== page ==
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It's the late nineteenth century. Annie Miller, more regularly referred to as Daisy, of Schenectady, New York, is on a grand tour of Europe with her mother, Mrs. Ezra Miller, her precocious adolescent brother, Randolph Miller, and their manservant, Eugenio. It is at their stop in Vevey, Switzerland that Daisy meets Frederick Winterbourne, an American expat studying in Geneva. Frederick has mixed emotions about Daisy. On the one hand, he is captivated by her beauty. On the other, he believes her to be uneducated and improper in her modern American attitude and behavior, she basically doing whatever she wants regardless of the possible perception of impropriety by those in Frederick's social circle. That latter view is shared by Frederick's aunt, Mrs. Costello, with who he is traveling. Conversely, Daisy finds Frederick to be stiff. Regardless, Daisy does allow Frederick to spend time with her as they move from Vevey to Rome, Italy in their individual parallel travels. Through this time...Written by
The name of the passenger ship steamer vessel which travels from Vevey to Chillon was "Lausanne" (aka "Lausanne 1" aka "PS Lausanne"). According to the Passenger Ship website, "she appears to have been given an extended funnel with a smoke generator for the film". See more »
Annie P. 'Daisy' Miller:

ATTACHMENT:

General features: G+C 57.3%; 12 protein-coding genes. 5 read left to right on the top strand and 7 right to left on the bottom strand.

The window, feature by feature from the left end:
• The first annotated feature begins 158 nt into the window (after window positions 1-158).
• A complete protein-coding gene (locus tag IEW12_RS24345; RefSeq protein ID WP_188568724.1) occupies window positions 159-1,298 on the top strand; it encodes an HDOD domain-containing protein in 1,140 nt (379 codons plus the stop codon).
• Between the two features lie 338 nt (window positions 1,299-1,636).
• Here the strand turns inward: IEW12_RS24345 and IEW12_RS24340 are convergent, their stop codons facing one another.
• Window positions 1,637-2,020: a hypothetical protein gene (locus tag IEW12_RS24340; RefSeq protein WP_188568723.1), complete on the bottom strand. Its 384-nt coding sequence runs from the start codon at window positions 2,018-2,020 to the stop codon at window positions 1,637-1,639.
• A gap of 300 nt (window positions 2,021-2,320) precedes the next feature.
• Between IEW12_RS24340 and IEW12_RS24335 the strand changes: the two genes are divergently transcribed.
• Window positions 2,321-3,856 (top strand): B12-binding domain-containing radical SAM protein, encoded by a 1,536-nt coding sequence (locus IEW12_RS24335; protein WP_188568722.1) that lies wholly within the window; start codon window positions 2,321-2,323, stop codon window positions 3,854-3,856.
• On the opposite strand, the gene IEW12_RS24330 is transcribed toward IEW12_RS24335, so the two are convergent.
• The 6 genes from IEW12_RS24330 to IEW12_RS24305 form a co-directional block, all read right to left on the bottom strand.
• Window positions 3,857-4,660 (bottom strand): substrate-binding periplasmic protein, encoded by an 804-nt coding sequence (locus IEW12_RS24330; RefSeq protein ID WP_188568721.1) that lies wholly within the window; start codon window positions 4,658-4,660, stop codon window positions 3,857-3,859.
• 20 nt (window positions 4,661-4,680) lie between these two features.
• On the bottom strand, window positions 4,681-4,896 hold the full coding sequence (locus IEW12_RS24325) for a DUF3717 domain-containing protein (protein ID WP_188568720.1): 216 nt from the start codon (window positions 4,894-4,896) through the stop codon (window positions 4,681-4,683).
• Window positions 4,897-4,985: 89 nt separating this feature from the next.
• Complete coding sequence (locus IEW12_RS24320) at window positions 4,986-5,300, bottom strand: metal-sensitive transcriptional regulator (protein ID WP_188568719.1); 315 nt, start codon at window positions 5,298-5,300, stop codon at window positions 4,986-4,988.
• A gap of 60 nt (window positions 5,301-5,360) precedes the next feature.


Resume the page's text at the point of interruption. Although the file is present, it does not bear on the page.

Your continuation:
I'm a terrible, frightful flirt. Did you ever hear of a nice girl that wasn't? But now I guess you'll tell me I'm not a nice girl.
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Curiously empty, uneventful, undramatic piece about Americans in Europe, with fatally uninteresting stars
It almost feels mean to criticise Cybill Shepherd for being so unsuitable for this role, as she is so miscast. She plays the Daisy of the title, and is dull. When we first meet her, she's a pretty, spoilt, self-obsessed tease, and that's it. 90 minutes later that's still it. Barry Brown (Frederick) is, unfortunately, equally dull and one-note. Frederick chases Daisy, she teases him, and repeat until the end credits. That's a tough watch - especially when you've seen Ms Shepherd do it before, more concisely. Mr Brown has few expressions which give a hint of anything inside him that we may care to know more about. This film needed stars, or, at least, compelling character actors. The boredom is relieved by occasional flashes of melodrama in Eileen Brennan's eyes (but even they become repetitive), and some lovely photography, but the whole is empty of story, character, history, social milieu; even the dialogue goes on too much and is either commonplace or flatly rendered. There are moments of interesting observation, but there are scant. I shall read the Henry James story on which the film is based and try to work out what it was that the makers of this vacant film were striving for.
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